uk is deporting tamils on thursday

contact your mp? do something

15-06-2011, 06:02 PM
just received this email

From: NCADC [mailto:news@ncadc.org.uk]
Sent: 15 June 2011 16:44
Subject: Legal challenge to Sri Lanka mass expulsion

Legal challenge to Sri Lanka mass expulsion

A London law firm has submitted an application to the High Court seeking an injunction to stop the removal of at least 14 Sri Lankans. The refugees have been refused asylum, and are facing removal on a controversial deportation charter flight tomorrow, Thursday, along with about 50 others.

The injunction is on the basis that the deportees names and details of their asylum applications have been passed by the UK Border Agency to the Sri Lankan High Commission, in breach of Section 13 of the Immigration and Asylum Act 1999.

Not only have confidential legal papers been passed on, but the UKBA has also allowed the Sri Lankan authorities to interview detainees and question them about their asylum applications.

If these removals can be stopped, it is hoped that those concerned will be able to submit fresh claims for asylum, on the grounds that their safety has been put at risk as a result of this UKBA collaboration with the Sri Lankan authorities.

Further evidence is being collated. If you have anything relevant, or if you are in contact with any Sri Lankans scheduled for this flight who are affected by this UKBA action, contact Karim Assaad at Ravi Solicitors


Around sixty failed asylum seekers may be deported from the UK to Sri Lanka tomorrow. This deportation has attracted quite a lot of publicity and is especially worrying. Amnesty International has provided evidence that failed asylum seekers have been tortured in Sri Lanka.

A Channel 4 documentary shown last night uncovered the horrifying levels of violence used in Sri Lanka towards the end of the civil war, in 2009. The asylum seekers due to be deported, particularly those with links - actual or perceived - to the rebel Tamil Tigers, are scared that the threat of extreme violence is still present. In March, the UK Foreign Office reported that although the war has stopped, human rights violations, disappearances, and arbitrary arrests have not.

The explicit press coverage of the civil war could make the threat of further violence even more acute. These breaches of confidentiality will therefore put the asylum seekers at a greater risk of persecution

More information on the Border Agency's breaches of confidentiality at Free Movement blog More on the documentary at the Guardian website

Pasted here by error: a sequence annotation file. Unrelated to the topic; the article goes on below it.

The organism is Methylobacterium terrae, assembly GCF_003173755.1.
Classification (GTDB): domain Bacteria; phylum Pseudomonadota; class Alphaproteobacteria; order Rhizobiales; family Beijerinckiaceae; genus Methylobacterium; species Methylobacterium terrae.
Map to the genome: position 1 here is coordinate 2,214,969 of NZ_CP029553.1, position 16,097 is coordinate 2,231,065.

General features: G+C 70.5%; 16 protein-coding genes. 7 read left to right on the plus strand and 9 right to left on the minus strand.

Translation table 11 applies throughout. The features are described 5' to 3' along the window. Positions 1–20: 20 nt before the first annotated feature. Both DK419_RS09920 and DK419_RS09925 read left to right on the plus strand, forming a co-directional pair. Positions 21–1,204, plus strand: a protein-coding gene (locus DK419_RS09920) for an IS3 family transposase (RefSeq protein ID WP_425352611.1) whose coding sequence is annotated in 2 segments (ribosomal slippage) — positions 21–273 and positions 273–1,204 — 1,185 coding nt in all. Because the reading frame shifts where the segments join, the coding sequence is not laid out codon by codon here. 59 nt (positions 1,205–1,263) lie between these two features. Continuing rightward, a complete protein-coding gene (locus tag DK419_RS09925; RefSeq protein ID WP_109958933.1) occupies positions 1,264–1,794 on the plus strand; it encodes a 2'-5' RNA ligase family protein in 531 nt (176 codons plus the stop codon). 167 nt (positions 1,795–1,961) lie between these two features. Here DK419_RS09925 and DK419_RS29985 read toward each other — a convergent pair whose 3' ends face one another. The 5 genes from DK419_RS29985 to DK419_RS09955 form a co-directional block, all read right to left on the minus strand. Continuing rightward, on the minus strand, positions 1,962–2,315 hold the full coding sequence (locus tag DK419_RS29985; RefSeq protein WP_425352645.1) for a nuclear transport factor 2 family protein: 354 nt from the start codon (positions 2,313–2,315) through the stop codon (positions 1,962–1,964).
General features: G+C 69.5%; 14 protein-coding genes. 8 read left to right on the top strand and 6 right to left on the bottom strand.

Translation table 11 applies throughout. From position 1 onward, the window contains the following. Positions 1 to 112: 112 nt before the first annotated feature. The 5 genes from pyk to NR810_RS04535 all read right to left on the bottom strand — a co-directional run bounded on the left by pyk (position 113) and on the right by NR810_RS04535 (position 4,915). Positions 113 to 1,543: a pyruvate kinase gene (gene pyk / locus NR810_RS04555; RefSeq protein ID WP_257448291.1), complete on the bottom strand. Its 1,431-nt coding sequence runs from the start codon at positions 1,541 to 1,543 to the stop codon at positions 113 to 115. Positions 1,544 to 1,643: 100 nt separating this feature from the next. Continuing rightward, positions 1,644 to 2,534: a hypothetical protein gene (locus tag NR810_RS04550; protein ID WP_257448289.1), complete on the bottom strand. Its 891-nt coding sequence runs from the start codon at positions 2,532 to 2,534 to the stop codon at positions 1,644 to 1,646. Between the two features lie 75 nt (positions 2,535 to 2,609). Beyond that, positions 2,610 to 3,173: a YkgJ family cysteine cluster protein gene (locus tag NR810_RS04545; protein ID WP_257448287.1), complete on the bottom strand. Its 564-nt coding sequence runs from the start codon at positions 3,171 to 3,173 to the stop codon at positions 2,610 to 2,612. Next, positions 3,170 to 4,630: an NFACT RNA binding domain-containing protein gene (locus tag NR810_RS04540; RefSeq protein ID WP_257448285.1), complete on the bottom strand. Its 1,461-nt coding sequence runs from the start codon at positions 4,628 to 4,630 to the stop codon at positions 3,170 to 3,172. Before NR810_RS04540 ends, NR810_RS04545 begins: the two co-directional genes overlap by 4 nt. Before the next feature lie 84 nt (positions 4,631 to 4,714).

so as HO plans mass deportations FCO wrings it's hands about war crimes (http://www.thisislondon.co.uk/standard/article-23960774-uk-urges-sri-lanka-war-crimes-probe.do)

17-06-2011, 04:33 PM
Sri Lanka deportations: 'UK has Tamil blood on it's hands'

The deportation charter flight to Sri Lanka took off yesterday evening, 16 June, while deliberations were still underway at the High Court. It is understood that one deportee won their injunction, but not until after the flight was in the air.

Another flight is scheduled for 30 June, and British charity Freedom from Torture (formerly the Medical Foundation) is gravely concerned. The charity has received referrals to help 334 survivors of torture from Sri Lanka in the last two years, and believes the deportees may face serious risks on their return.

At least two deportees have attempted suicide. One supporter told NCADC today that his friend in detention was terrified of being taken to the "4th floor" in Colombo.

A class action Judicial Review had been lodged in the High Court on behalf of several Tamils by Karim Assaad at Ravi Solicitors. He believes they are at risk of torture as a result of the UK Border Agency sharing confidential asylum files with the Sri Lankan government, and by allowing Sri Lankan officials to question Tamils held in UK detention centres.

Channel 4 News reports that an MP has accused the UK Government of "painting targets on the backs" of Tamil civilians being deported from the UK, and says at least two have attempted suicide rather than face the return to Sri Lanka. Following the broadcast of the Channel 4 documentary Sri Lanka's Killing Fields, MP Siobhain McDonagh has told the Commons the British Government is complicit in the torture of Tamil civilians as it plans to deport refugees whose confidential asylum files have been shared.

Amnesty International had called for flight to be cancelled, as their is a very real risk of torture. Amnesty has documented the endemic use of torture in Sri Lanka and a culture of impunity prevails.

"Nobody should be deported from the UK if they are at risk of torture. The end of the armed conflict in Sri Lanka in May 2009 has not diminished the risks faced by failed Sri Lankan asylum seekers, who continue to be subjected to arrest and detention upon their arrival in Sri Lanka. We are aware of cases of returned asylum seekers being tortured," said Yolanda Foster, Sri Lanka Researcher at Amnesty International.

Human Rights Watch wrote to the UK Home Secretary and the Foreign Secretary, also urging a halt to the flight, but it seems that the UK government was intent on enforcing these removals in spite of the worldwide condemnation.

Meanwhile, AlertNet has reported today that Sri Lanka's main ethnic minority Tamil party had it's election campaign attacked by the military in the former war zone in the north, ahead of the first local government polls in 26 year, and there are calls for the England cricket team to pull out of it's upcoming tour of Sri Lanka.

17-06-2011, 06:53 PM